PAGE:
I adjust my paranoia based on the task I am performing. 99% are innocuous but when they are not I simply take the obvious necessary precautions, VPN TOR etc.

  9. 9
    Stephen "DarkSyde" Andrew

    That’s a good question Reg. I’ve seen them too. With all the emphasis on documenting security events and concern over privacy events, for normal employees and admins like me, you’d think some clown hitting it over and over from outside the goddamn country would be bring at least as much if not more resources to bear. And so many things are connected now, if you’re into one tree, in network speak, every tree in every forest might look like it stands alone, but often their roots are so intertwined they might as well be a single organism.

  10. 10
    Stephen "DarkSyde" Andrew

    I’d love to address this in detail, but I signed a disclosure agreement and don’t want to take any dumb, unnecessary chances. It’s safe to say on many employer networks, they can see whatever they want to see. And anyone who takes steps to block that process, say by plugging in hardware or installing software or opening special connections, is probably generating a report that they’re doing that and almost certainly violating their employer-employee contract in the bargain.

    If someone tells me “I am the highest level of trust at XYZ Inc and we don’t have the ability to recover page or email or keystroke logs or whatever for employees at XYZ,” maybe they really know that. But if someone were to say “I’m the highest IT/sec dude at XYC Inc and no one at ABC Ltd on the other side of town — where I’ve never worked and don’t know anyone who does — can see page etc logs,” I don’t if I would buy that because I can’t see how they could know that for sure.

  11. 11
    tacitus

    My main issue with your article is that you conflate what you know about company networks with people’s home computers.

    No doubt there are many employers who monitor the use of their computers closely, but it depends on the type of employer you have. If you’re a software developer working for a West Coast blue chip company, odds are you’re employer isn’t going to be watching your every move (though they are likely to be logging your internet usage, at least, and might access those logs if you are suspected of doing something wrong.). If, however, you’re a minimum wage employee working for a help line contractor, you better assume that everything you do on that computer is logged in some way.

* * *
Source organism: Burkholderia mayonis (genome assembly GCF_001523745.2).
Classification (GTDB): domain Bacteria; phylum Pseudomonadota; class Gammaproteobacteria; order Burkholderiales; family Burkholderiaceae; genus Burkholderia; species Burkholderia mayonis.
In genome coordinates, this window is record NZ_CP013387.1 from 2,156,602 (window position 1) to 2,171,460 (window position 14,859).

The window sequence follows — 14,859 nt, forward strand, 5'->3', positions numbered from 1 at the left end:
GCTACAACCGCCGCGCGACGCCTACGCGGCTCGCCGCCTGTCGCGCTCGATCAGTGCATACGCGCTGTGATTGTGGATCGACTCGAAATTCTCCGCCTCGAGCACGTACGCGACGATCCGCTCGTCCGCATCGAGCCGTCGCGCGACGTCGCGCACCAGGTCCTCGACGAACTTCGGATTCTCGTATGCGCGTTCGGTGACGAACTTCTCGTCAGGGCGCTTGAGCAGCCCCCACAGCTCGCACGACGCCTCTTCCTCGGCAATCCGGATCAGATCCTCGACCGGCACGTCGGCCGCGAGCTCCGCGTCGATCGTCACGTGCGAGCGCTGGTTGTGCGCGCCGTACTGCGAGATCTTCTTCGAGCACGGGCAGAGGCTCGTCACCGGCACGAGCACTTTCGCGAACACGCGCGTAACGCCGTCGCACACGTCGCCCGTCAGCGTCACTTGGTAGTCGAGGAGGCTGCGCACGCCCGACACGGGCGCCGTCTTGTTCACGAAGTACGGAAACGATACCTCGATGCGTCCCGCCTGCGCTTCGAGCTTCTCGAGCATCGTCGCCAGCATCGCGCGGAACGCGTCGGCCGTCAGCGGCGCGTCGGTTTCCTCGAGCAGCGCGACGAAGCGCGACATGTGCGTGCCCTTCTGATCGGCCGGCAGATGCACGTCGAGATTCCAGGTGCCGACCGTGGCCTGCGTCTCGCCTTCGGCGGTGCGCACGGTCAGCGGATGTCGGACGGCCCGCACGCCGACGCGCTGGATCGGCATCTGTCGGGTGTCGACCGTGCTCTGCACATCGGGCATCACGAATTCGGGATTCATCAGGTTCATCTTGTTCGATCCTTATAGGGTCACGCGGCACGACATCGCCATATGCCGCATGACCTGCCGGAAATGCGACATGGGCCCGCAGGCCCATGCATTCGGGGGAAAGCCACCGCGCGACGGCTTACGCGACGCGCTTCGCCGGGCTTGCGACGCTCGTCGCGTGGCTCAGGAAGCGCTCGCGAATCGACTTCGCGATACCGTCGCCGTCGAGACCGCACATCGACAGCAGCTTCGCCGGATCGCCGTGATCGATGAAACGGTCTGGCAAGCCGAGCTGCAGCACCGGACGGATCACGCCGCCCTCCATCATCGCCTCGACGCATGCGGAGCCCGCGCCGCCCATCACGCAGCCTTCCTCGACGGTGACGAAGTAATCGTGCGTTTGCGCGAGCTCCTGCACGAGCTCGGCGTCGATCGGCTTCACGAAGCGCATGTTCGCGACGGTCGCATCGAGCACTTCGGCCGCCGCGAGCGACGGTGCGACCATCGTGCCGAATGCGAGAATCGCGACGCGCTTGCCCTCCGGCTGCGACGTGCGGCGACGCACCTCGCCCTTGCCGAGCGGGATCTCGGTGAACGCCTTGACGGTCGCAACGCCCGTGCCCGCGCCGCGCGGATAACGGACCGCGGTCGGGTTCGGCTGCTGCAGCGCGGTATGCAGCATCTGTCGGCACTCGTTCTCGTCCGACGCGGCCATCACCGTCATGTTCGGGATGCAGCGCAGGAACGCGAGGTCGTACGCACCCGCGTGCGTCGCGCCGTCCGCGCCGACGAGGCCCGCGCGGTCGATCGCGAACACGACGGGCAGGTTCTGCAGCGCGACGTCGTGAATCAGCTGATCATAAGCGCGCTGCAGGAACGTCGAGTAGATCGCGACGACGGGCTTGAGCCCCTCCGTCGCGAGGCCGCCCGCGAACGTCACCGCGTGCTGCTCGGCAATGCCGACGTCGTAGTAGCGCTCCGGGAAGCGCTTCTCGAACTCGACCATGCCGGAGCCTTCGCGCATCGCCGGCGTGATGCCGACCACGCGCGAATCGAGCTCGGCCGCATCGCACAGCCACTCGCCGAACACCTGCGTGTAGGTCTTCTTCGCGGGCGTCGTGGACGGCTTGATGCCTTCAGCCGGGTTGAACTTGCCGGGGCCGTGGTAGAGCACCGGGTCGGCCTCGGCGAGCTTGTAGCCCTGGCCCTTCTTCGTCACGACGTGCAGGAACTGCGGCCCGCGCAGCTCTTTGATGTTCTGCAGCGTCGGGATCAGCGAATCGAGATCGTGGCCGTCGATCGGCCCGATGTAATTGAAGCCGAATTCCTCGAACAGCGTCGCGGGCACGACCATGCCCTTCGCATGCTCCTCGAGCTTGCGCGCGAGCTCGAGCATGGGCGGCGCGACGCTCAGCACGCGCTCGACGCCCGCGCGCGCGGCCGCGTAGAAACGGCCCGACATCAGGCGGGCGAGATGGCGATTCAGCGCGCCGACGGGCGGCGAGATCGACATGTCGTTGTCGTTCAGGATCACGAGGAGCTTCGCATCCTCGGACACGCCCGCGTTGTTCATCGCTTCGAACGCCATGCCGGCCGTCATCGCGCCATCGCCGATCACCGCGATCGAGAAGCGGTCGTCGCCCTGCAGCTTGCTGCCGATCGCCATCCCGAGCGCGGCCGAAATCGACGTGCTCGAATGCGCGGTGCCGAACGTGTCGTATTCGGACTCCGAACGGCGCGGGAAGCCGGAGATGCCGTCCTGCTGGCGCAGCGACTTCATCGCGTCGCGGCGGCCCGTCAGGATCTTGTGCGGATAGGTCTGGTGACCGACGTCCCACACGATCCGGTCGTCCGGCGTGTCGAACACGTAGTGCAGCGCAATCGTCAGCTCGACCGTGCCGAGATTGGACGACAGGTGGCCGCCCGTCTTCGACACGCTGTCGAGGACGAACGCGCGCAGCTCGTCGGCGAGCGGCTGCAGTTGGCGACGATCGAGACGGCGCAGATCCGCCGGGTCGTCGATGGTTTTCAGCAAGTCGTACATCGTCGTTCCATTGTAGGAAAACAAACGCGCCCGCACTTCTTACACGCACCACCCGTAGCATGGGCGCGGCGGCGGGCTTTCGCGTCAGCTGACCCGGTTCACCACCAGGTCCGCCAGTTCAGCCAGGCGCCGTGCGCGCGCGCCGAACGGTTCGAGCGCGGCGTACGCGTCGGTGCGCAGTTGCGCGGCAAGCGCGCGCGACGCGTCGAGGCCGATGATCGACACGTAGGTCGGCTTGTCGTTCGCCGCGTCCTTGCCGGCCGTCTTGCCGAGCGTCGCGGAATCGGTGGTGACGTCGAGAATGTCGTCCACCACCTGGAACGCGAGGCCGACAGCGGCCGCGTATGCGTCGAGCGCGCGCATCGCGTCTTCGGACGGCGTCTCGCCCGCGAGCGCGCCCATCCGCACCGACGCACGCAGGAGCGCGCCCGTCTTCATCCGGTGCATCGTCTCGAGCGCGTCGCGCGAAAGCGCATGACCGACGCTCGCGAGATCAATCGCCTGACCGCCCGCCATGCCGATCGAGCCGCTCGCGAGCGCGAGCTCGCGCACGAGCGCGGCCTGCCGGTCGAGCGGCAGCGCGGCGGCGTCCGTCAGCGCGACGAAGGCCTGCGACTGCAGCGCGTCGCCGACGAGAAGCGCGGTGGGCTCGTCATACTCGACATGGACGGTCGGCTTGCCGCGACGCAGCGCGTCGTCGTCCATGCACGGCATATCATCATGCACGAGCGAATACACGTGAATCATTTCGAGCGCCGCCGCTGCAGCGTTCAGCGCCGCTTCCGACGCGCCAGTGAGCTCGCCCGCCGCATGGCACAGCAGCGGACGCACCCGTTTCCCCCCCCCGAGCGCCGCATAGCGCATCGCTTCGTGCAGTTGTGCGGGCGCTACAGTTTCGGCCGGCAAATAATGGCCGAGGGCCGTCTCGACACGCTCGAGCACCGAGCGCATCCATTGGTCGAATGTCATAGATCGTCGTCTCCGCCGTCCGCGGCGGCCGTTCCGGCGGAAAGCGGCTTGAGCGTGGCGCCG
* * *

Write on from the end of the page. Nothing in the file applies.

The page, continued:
However, unless you have someone in your own household that wants to know what you’ve been up to, that level of scrutiny is simply not happening at home. As I said, most major cloud-services companies are switching to SSL — go to Google, Facebook, and Twitter, and they force you on to an encrypted connection. Thus, not even your ISP knows more than where you are connecting to. Yeah, the companies see what you’re doing on their sites, and they may be using tracking cookies (it’s no accident that I’m seeing Linode ads on this site, even though I’m already a customer) but that’s a different matter. And if you don’t trust people in your own household not to put logging software on your computer, then you have more serious issues to be paranoid about.

  12. 12
    Reginald Selkirk

    However, they are focused on protecting more important targets, like the nation’s power grid and others that if hacked, could cause a serious threat to public health and safety. Protecting people’s personal web servers from the efforts of hackers looking to profit from weak security measures isn’t exactly the number one priority.

    My analysis is based on the assumption that I am not special. If these bad actors are probing my site on a daily basis, they are probably probing everybody else as well.

  13. 13
    baquist

    It’s really good to hear from you, and finally figure out you’ve found a job. Congratulations, and I’m very happy for you.

  14. 14
    Reginald Selkirk

    Today it was a dictionary attack from Spain.

  15. 15
    Suido

    Congrats on the job! All the best with it.

    Err. Best get back to using my work computer for, um, work. We got upgraded to windows 7 a month ago.

  16. 16
    gardengnome

    Hi Stephen;

    I was getting concerned. Good to see all is well.

    Michael

  17. 17